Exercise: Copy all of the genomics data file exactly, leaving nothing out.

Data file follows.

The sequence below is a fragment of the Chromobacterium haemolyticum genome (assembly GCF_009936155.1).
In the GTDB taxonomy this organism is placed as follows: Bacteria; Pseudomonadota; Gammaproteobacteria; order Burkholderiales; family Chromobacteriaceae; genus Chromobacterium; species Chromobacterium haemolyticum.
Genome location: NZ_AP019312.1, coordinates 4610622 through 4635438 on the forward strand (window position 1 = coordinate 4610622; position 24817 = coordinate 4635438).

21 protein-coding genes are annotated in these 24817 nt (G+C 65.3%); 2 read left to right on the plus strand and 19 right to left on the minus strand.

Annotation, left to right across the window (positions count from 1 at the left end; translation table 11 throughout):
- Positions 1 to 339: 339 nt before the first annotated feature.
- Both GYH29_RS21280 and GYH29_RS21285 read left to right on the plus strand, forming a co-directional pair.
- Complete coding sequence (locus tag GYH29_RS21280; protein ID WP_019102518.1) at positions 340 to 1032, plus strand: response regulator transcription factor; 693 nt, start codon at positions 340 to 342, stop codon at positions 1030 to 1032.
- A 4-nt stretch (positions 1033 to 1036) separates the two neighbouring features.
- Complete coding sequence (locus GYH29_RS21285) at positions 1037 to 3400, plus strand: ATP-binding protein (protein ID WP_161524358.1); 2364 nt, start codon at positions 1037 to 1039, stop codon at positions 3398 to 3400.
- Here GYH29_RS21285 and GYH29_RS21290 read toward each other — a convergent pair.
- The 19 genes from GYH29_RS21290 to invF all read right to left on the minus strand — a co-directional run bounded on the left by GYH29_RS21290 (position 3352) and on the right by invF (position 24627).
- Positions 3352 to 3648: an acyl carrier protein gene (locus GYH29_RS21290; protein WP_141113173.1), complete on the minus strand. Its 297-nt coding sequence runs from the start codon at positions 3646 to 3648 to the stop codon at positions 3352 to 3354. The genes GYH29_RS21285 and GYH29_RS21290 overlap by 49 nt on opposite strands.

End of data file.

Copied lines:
The sequence below is a fragment of the Chromobacterium haemolyticum genome (assembly GCF_009936155.1).
In the GTDB taxonomy this organism is placed as follows: Bacteria; Pseudomonadota; Gammaproteobacteria; order Burkholderiales; family Chromobacteriaceae; genus Chromobacterium; species Chromobacterium haemolyticum.
Genome location: NZ_AP019312.1, coordinates 4610622 through 4635438 on the forward strand (window position 1 = coordinate 4610622; position 24817 = coordinate 4635438).

21 protein-coding genes are annotated in these 24817 nt (G+C 65.3%); 2 read left to right on the plus strand and 19 right to left on the minus strand.

Annotation, left to right across the window (positions count from 1 at the left end; translation table 11 throughout):
- Positions 1 to 339: 339 nt before the first annotated feature.
- Both GYH29_RS21280 and GYH29_RS21285 read left to right on the plus strand, forming a co-directional pair.
- Complete coding sequence (locus tag GYH29_RS21280; protein ID WP_019102518.1) at positions 340 to 1032, plus strand: response regulator transcription factor; 693 nt, start codon at positions 340 to 342, stop codon at positions 1030 to 1032.
- A 4-nt stretch (positions 1033 to 1036) separates the two neighbouring features.
- Complete coding sequence (locus GYH29_RS21285) at positions 1037 to 3400, plus strand: ATP-binding protein (protein ID WP_161524358.1); 2364 nt, start codon at positions 1037 to 1039, stop codon at positions 3398 to 3400.
- Here GYH29_RS21285 and GYH29_RS21290 read toward each other — a convergent pair.
- The 19 genes from GYH29_RS21290 to invF all read right to left on the minus strand — a co-directional run bounded on the left by GYH29_RS21290 (position 3352) and on the right by invF (position 24627).
- Positions 3352 to 3648: an acyl carrier protein gene (locus GYH29_RS21290; protein WP_141113173.1), complete on the minus strand. Its 297-nt coding sequence runs from the start codon at positions 3646 to 3648 to the stop codon at positions 3352 to 3354. The genes GYH29_RS21285 and GYH29_RS21290 overlap by 49 nt on opposite strands.